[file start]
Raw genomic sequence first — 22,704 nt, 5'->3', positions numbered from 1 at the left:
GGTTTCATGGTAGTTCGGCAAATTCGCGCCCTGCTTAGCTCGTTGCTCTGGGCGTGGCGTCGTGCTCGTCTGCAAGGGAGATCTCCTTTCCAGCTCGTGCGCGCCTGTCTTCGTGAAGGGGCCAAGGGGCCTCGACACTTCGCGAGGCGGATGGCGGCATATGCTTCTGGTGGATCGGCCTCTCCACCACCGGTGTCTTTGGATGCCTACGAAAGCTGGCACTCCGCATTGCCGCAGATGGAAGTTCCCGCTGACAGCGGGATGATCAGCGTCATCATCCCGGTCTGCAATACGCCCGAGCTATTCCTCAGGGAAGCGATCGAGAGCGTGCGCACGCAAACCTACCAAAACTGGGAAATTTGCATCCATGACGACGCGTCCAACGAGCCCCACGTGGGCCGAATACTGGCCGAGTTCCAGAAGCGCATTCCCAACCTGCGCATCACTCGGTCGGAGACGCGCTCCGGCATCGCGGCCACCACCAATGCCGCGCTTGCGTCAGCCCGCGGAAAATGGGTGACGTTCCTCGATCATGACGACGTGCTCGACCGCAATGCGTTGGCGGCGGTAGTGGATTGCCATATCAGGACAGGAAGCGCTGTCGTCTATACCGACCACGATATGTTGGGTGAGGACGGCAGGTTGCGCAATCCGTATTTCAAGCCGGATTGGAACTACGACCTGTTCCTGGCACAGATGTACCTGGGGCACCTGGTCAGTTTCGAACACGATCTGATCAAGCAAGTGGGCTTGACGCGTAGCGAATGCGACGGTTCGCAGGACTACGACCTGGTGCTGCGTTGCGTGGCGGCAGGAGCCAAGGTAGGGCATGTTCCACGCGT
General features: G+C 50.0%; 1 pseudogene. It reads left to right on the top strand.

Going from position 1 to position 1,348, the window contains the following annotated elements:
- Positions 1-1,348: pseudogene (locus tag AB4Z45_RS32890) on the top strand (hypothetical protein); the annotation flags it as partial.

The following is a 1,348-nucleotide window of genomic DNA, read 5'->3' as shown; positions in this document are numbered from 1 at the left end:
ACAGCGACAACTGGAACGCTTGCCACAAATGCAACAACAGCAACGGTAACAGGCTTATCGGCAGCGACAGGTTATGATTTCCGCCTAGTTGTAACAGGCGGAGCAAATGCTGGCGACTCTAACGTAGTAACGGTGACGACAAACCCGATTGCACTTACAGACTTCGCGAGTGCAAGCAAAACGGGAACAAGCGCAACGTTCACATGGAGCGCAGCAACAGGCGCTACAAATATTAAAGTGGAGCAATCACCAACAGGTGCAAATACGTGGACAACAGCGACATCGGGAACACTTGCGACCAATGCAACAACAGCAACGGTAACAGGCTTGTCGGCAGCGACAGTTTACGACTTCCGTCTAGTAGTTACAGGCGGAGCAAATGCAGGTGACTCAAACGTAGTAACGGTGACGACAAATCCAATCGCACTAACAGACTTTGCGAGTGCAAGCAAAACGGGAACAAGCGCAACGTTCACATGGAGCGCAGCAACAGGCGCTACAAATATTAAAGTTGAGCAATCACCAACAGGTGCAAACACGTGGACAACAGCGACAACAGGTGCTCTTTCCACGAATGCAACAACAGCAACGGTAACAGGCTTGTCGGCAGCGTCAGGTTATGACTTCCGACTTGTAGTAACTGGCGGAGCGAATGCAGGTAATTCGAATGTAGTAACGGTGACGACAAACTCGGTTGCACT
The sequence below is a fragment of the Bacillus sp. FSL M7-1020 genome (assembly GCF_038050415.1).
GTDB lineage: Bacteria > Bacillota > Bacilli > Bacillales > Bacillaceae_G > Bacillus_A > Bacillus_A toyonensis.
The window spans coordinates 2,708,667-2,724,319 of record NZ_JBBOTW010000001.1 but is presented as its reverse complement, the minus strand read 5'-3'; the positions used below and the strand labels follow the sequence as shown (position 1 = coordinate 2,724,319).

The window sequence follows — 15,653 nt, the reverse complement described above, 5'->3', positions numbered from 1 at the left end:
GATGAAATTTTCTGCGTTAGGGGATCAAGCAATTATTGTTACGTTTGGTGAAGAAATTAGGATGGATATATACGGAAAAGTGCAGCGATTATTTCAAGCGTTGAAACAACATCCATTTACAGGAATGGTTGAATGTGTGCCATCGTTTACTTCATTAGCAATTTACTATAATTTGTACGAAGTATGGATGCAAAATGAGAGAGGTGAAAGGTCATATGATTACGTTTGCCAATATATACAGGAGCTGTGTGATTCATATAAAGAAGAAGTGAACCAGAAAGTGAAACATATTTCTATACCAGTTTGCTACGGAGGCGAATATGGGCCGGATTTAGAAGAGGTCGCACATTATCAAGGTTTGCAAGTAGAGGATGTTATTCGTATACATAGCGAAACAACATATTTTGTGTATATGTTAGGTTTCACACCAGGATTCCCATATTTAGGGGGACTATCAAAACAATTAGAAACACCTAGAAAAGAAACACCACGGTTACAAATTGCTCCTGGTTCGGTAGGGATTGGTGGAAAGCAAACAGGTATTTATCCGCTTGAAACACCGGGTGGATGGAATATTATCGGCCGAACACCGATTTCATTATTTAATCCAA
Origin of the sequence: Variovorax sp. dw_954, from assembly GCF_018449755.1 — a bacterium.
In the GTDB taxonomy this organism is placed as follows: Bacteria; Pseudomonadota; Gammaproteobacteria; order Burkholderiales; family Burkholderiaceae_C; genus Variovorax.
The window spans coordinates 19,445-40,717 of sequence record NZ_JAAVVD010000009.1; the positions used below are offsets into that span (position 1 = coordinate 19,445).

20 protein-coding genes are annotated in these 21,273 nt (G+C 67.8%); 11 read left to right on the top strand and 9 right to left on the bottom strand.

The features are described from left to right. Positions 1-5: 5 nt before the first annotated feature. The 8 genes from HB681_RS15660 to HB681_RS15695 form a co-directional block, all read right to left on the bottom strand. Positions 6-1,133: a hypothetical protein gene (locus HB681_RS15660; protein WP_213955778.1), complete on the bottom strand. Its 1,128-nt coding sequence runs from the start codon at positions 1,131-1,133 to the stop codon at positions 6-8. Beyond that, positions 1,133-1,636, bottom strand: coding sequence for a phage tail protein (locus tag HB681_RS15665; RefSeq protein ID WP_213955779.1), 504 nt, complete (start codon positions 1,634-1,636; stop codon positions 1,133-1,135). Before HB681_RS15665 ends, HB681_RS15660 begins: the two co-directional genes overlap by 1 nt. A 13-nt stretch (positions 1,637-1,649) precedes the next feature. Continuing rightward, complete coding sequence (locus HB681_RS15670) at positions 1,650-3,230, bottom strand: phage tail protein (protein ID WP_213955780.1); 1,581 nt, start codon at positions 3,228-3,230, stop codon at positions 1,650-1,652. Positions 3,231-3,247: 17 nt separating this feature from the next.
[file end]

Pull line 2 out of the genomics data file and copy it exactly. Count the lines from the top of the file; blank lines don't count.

GGTTTCATGGTAGTTCGGCAAATTCGCGCCCTGCTTAGCTCGTTGCTCTGGGCGTGGCGTCGTGCTCGTCTGCAAGGGAGATCTCCTTTCCAGCTCGTGCGCGCCTGTCTTCGTGAAGGGGCCAAGGGGCCTCGACACTTCGCGAGGCGGATGGCGGCATATGCTTCTGGTGGATCGGCCTCTCCACCACCGGTGTCTTTGGATGCCTACGAAAGCTGGCACTCCGCATTGCCGCAGATGGAAGTTCCCGCTGACAGCGGGATGATCAGCGTCATCATCCCGGTCTGCAATACGCCCGAGCTATTCCTCAGGGAAGCGATCGAGAGCGTGCGCACGCAAACCTACCAAAACTGGGAAATTTGCATCCATGACGACGCGTCCAACGAGCCCCACGTGGGCCGAATACTGGCCGAGTTCCAGAAGCGCATTCCCAACCTGCGCATCACTCGGTCGGAGACGCGCTCCGGCATCGCGGCCACCACCAATGCCGCGCTTGCGTCAGCCCGCGGAAAATGGGTGACGTTCCTCGATCATGACGACGTGCTCGACCGCAATGCGTTGGCGGCGGTAGTGGATTGCCATATCAGGACAGGAAGCGCTGTCGTCTATACCGACCACGATATGTTGGGTGAGGACGGCAGGTTGCGCAATCCGTATTTCAAGCCGGATTGGAACTACGACCTGTTCCTGGCACAGATGTACCTGGGGCACCTGGTCAGTTTCGAACACGATCTGATCAAGCAAGTGGGCTTGACGCGTAGCGAATGCGACGGTTCGCAGGACTACGACCTGGTGCTGCGTTGCGTGGCGGCAGGAGCCAAGGTAGGGCATGTTCCACGCGT